Two of this year’s most-talked about pieces of television are the “Thanksgiving” episode of “Master of None” on Netflix and the “Minty” installment of WGN’s “Underground.”

The directors who brought these episodes to life aren’t household names, at least not yet. But given their knack for bringing powerful and unforgettable projects to the small screen, it will only be a matter of time before that changes for Melina Matsoukas (“Thanksgiving”) and Anthony Hemingway (“Minty”).

Matsoukas is the mastermind behind Beyonce’s edgy “Formation” music video that garnered all kinds of buzz in 2016. The Grammy-winning director followed that up months later as an executive producer on Issa Rae’s “Insecure.” She also directed four out of eight of the HBO series’ episodes including the provocative season-one finale.

“The surreal part is all the wonderful artists I’ve been able to collaborate with and how in-line we are,” Matsoukas says. “The stories they’ve chosen to tell are so special and the fact that they chose me to help them portray them is incredible.”

Emmy-winning comedian and writer Aziz Ansari and his “Master of None” co-star and co-writer Lena Waithe are fans of Matsoukas, who directed a couple of second-season episodes with “Thanksgiving” quickly turning into a pinnacle series achievement.

The semi-autobiographical installment follows Waithe’s character Denise as she embraces being a lesbian during multiple Thanksgiving dinners with her family through the years.

“It’s such an important story to tell and one that we haven’t seen before on television,” Matsoukas says. “I knew I had to be a part of this and like ‘Insecure,’ ‘Master of None’ is an authentic story told from the show’s creator. I’m always attracted to real stories that diversify who we are as a people.”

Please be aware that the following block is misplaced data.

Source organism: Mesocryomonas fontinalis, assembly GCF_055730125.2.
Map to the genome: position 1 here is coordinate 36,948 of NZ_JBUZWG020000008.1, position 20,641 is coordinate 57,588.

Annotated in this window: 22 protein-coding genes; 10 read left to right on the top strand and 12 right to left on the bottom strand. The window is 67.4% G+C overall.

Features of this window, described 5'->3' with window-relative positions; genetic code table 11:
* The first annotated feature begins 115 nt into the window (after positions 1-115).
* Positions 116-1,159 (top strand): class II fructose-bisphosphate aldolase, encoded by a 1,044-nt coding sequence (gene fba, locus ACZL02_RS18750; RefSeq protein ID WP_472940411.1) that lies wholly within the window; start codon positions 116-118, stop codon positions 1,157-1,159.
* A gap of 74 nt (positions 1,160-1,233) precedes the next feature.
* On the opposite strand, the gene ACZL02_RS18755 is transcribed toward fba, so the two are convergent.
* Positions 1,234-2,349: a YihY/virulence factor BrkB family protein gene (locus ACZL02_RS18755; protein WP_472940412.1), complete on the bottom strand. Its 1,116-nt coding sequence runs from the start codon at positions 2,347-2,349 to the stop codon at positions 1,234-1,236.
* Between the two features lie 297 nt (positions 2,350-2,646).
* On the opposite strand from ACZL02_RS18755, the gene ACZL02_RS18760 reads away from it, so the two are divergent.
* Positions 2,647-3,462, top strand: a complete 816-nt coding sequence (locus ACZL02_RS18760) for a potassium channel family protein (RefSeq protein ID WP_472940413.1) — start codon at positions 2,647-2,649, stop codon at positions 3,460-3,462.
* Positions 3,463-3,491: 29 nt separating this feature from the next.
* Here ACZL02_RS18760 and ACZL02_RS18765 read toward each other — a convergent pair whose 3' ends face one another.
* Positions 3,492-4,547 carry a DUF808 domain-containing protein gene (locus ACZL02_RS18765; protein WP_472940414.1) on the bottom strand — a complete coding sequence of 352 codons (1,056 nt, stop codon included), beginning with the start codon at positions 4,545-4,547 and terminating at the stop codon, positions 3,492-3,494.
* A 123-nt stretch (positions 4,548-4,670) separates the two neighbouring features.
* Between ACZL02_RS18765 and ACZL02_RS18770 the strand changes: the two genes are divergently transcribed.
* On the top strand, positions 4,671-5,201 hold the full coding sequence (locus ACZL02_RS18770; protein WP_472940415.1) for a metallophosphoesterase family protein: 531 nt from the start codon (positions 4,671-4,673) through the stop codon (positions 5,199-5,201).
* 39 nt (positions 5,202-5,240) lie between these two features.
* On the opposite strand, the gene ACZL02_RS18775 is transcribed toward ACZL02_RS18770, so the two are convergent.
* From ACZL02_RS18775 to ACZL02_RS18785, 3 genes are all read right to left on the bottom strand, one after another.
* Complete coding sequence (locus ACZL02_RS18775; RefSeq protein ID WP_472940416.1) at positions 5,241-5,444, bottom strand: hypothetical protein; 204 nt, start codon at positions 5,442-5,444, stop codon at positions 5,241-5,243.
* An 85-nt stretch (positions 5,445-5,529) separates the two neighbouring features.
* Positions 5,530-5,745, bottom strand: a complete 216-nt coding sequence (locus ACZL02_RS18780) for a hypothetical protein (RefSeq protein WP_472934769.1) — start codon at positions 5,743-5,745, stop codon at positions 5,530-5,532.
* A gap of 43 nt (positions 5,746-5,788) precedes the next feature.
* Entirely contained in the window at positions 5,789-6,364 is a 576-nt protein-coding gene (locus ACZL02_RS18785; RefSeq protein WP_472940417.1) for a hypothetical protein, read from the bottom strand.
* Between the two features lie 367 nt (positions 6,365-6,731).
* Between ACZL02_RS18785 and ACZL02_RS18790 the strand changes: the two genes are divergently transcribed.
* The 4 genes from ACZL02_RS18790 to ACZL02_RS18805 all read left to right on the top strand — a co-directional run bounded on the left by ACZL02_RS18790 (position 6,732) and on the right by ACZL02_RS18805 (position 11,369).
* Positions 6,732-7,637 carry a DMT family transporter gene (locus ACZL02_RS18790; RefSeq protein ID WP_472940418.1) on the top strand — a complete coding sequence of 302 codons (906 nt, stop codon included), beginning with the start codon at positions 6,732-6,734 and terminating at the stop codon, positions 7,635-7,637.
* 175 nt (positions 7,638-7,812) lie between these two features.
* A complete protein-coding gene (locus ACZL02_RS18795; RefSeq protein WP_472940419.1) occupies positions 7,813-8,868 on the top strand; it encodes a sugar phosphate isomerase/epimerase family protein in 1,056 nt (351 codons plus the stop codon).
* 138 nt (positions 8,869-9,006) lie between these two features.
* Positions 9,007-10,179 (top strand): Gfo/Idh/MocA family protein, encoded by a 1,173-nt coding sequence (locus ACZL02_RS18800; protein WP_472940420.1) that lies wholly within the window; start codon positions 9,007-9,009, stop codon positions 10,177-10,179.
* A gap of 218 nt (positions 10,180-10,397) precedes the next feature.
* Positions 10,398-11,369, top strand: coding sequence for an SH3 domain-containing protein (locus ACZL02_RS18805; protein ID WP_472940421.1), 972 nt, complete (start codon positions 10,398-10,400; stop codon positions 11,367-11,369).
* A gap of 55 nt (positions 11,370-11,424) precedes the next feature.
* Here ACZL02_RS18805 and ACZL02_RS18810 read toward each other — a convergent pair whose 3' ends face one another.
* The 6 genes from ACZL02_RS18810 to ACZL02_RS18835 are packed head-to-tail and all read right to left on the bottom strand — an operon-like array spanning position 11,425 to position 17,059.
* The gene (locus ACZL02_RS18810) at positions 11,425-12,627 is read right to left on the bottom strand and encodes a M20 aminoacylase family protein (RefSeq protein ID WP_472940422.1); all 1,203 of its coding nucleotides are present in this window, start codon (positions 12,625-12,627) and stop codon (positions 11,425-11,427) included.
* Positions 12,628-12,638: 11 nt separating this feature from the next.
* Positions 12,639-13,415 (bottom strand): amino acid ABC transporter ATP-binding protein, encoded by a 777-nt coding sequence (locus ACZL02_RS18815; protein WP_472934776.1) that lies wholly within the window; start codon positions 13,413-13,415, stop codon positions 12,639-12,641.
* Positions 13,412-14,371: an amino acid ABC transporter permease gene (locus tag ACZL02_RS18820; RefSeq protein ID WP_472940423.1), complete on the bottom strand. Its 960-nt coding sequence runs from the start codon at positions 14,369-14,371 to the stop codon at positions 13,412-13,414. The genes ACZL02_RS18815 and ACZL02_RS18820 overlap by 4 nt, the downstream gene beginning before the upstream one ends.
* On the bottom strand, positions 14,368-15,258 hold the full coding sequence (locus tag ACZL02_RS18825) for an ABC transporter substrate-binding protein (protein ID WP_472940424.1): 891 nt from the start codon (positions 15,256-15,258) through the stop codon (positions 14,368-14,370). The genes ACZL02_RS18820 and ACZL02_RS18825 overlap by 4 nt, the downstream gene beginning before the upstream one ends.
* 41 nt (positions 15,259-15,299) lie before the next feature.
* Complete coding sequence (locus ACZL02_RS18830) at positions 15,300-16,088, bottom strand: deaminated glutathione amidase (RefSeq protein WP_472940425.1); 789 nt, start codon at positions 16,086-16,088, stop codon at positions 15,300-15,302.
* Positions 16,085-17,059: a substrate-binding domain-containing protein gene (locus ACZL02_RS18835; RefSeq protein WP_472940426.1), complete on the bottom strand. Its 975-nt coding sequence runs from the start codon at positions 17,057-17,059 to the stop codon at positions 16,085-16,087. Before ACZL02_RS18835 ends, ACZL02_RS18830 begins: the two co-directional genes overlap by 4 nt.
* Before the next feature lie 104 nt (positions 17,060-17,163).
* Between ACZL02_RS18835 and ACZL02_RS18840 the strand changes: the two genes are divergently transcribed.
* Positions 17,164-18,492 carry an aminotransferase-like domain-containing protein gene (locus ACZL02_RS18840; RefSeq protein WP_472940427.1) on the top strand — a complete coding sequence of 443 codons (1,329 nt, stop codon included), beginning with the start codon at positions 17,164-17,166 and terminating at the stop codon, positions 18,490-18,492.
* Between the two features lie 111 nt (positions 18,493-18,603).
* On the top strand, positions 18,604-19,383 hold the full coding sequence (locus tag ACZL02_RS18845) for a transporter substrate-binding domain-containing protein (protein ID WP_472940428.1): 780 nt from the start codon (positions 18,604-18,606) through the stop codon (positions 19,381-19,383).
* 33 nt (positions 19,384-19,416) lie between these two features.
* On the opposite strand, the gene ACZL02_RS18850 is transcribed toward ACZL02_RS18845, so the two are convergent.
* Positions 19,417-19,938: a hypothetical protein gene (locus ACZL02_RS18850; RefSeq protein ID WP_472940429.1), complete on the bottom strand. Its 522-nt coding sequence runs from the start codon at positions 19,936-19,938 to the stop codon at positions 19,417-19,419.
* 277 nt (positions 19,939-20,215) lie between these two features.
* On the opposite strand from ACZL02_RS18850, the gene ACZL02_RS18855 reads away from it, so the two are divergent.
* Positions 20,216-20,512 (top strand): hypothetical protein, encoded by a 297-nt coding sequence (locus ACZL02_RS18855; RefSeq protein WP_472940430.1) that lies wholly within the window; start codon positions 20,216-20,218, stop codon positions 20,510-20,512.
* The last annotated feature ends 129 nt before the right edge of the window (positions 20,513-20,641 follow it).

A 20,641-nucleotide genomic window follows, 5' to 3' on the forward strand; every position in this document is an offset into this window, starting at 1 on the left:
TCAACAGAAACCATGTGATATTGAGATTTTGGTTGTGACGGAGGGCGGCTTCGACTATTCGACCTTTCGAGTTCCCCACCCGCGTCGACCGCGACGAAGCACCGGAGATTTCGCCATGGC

Diversifying the landscape is also paramount for Hemingway, an executive producer and director on “Underground.” Last year, he directed several installments of “The People v. O.J. Simpson: American Crime Story,” a gig that helped earn him an Emmy.

Hemingway directed half of the second season’s 10 episodes and “Minty,” which featured Harriet Tubman (venerable actress Aisha Hinds) giving an abolitionist lecture, and is undoubtedly the show’s strongest contender. If the series finds a new network in the wake of WGN’s cancelation, Hemingway is certain creators-writers Misha Green and Joe Pokaski will take even more risks.

“We really found the stride to elevate the story in season two and that was exciting,” Hemingway says. “The ability to be huge and be bold meant everything. We fearlessly broke format for episode six [“Minty”] and as a filmmaker, this is what I love to do.”